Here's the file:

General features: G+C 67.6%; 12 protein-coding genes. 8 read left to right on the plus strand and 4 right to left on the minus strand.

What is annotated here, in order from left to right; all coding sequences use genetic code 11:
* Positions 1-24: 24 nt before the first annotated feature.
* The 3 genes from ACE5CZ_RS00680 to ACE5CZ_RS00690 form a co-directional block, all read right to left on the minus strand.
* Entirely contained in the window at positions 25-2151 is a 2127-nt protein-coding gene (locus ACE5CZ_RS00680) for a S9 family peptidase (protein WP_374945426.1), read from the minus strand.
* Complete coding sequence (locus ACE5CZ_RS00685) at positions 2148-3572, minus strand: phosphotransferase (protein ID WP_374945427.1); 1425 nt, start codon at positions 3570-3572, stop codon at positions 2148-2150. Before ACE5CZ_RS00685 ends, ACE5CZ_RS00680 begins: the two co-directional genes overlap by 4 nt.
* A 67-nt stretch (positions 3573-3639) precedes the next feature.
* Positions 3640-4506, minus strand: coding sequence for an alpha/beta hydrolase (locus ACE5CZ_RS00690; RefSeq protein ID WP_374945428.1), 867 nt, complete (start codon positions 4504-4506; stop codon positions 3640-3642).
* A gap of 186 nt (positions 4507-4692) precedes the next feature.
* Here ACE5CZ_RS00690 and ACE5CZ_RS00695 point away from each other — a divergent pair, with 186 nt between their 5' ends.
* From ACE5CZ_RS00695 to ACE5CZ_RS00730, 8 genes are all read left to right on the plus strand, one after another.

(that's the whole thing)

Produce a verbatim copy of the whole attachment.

General features: G+C 67.6%; 12 protein-coding genes. 8 read left to right on the plus strand and 4 right to left on the minus strand.

What is annotated here, in order from left to right; all coding sequences use genetic code 11:
* Positions 1-24: 24 nt before the first annotated feature.
* The 3 genes from ACE5CZ_RS00680 to ACE5CZ_RS00690 form a co-directional block, all read right to left on the minus strand.
* Entirely contained in the window at positions 25-2151 is a 2127-nt protein-coding gene (locus ACE5CZ_RS00680) for a S9 family peptidase (protein WP_374945426.1), read from the minus strand.
* Complete coding sequence (locus ACE5CZ_RS00685) at positions 2148-3572, minus strand: phosphotransferase (protein ID WP_374945427.1); 1425 nt, start codon at positions 3570-3572, stop codon at positions 2148-2150. Before ACE5CZ_RS00685 ends, ACE5CZ_RS00680 begins: the two co-directional genes overlap by 4 nt.
* A 67-nt stretch (positions 3573-3639) precedes the next feature.
* Positions 3640-4506, minus strand: coding sequence for an alpha/beta hydrolase (locus ACE5CZ_RS00690; RefSeq protein ID WP_374945428.1), 867 nt, complete (start codon positions 4504-4506; stop codon positions 3640-3642).
* A gap of 186 nt (positions 4507-4692) precedes the next feature.
* Here ACE5CZ_RS00690 and ACE5CZ_RS00695 point away from each other — a divergent pair, with 186 nt between their 5' ends.
* From ACE5CZ_RS00695 to ACE5CZ_RS00730, 8 genes are all read left to right on the plus strand, one after another.